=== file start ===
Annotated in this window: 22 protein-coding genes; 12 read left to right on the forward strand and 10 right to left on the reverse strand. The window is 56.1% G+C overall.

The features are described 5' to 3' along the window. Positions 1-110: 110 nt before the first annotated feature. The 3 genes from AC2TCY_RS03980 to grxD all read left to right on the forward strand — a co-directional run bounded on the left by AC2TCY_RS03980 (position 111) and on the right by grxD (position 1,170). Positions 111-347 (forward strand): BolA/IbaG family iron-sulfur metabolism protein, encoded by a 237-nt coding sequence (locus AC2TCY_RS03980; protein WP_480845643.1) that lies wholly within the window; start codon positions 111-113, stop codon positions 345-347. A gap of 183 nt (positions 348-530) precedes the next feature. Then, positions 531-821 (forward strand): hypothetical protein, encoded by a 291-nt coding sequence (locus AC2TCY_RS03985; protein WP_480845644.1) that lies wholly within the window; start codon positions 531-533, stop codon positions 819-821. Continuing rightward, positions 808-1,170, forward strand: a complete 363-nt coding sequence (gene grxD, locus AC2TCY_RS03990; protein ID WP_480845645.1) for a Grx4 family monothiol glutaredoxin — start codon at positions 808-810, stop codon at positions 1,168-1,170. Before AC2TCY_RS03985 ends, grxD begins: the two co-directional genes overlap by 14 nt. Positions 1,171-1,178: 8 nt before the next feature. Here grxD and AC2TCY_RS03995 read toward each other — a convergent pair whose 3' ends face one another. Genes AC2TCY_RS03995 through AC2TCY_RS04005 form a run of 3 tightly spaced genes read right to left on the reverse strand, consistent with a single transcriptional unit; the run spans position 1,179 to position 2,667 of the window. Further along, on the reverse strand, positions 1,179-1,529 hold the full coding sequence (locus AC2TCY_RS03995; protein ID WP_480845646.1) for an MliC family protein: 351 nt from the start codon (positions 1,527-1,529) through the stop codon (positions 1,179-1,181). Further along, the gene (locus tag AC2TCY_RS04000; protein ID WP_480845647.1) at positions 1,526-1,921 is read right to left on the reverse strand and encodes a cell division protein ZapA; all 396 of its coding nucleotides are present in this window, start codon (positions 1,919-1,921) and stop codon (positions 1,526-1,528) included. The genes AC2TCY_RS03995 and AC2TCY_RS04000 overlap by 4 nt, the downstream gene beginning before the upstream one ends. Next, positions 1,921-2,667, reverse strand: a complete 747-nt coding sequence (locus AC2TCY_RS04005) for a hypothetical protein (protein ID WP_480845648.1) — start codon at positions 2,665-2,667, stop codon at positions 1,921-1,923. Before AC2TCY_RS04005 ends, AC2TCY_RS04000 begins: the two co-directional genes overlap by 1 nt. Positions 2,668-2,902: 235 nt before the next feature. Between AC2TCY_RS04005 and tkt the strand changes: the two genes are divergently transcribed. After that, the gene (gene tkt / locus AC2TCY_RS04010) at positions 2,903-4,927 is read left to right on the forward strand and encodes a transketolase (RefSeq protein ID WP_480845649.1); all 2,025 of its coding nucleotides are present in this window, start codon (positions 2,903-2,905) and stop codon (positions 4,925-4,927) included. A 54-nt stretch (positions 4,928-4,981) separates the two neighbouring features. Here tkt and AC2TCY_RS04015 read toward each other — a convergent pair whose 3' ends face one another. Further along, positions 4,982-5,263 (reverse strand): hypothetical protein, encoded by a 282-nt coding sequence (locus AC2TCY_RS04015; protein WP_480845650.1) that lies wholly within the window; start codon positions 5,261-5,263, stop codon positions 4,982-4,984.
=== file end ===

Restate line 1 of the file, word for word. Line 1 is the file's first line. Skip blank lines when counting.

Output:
Annotated in this window: 22 protein-coding genes; 12 read left to right on the forward strand and 10 right to left on the reverse strand. The window is 56.1% G+C overall.